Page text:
How to Read a Book - The Original Communicators

Posted by Thomas Eglinton on

Reformers Resource: How to Read a Book -- Series by Thomas Eglinton

Mortimer next gets us thinking about the difference between a ‘live teacher’, someone who lectures or teaches a class, and a ‘dead teacher’, namely a book.

The challenge from Mortimer is mostly to ‘live teachers’ and to their students as to whether or not they are actually doing anything that a book couldn’t. Mostly, it seems, the best ‘live teachers’ will not just regurgitate facts they learnt from  books, but they will work hard to engage a student that they might truly understand the subject. Even better, they will teach the skills and help the students practice those skills, correcting them when they go astray. When I think back to my own experience of teachers, the best ones were intensely practical, loved to have the students work through examples and gave real-life illustrations of how the subject is to be applied. In this respect, I understand Mortimers point.

All of this is really a lead up to the main point of this fourth chapter which is that the best books, the great books are ‘original communications’. They teach something that you can’t learn elsewhere. They are the result of an exceptional ‘live teacher’ discovering something original and then communicating it in the written form.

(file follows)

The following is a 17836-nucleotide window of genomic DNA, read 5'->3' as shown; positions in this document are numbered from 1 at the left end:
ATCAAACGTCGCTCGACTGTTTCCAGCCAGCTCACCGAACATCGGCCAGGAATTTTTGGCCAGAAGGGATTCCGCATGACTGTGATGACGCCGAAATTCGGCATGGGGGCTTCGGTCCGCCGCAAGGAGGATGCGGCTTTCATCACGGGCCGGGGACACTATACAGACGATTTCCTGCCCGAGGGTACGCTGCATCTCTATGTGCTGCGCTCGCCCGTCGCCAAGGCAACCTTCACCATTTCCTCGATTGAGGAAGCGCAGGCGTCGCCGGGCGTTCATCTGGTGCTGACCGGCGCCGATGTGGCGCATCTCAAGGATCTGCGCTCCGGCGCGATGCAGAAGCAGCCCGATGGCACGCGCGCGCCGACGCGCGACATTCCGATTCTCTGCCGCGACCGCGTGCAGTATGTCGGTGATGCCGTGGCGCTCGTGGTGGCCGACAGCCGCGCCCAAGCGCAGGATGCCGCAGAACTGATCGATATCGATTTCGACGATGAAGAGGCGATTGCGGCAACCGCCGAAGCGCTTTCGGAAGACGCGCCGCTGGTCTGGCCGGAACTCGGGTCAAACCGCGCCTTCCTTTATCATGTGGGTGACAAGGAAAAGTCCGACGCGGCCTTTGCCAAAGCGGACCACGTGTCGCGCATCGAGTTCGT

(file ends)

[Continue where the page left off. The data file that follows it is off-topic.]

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The implication of all  this is that we really should be wanting to find the ‘original communicators’ of truth. And as our society documents more and more knowledge in books, it will become more and more true that the primary original communicators are ‘dead teachers’ in books and ‘live teachers’ are simply secondary communicators regurgitating what they have learnt from the books.

That is, we should want to find the great books of old. This strikes me as interesting because, yet again, Mortimer is touching on a Christian concept. We love the old, old book and should always desire to go back to the ‘original communicator’, the Word of God.

In addition, in Christianity, there are no end to ‘Christian’ books but the best books are those old books that contain great truths (think Calvin’s Institutes, the puritans writings, Augustine etc) and we should be seeking out those books. And the best new books are those which open up ‘original communications’, applying the Bible to ‘new’ situations.

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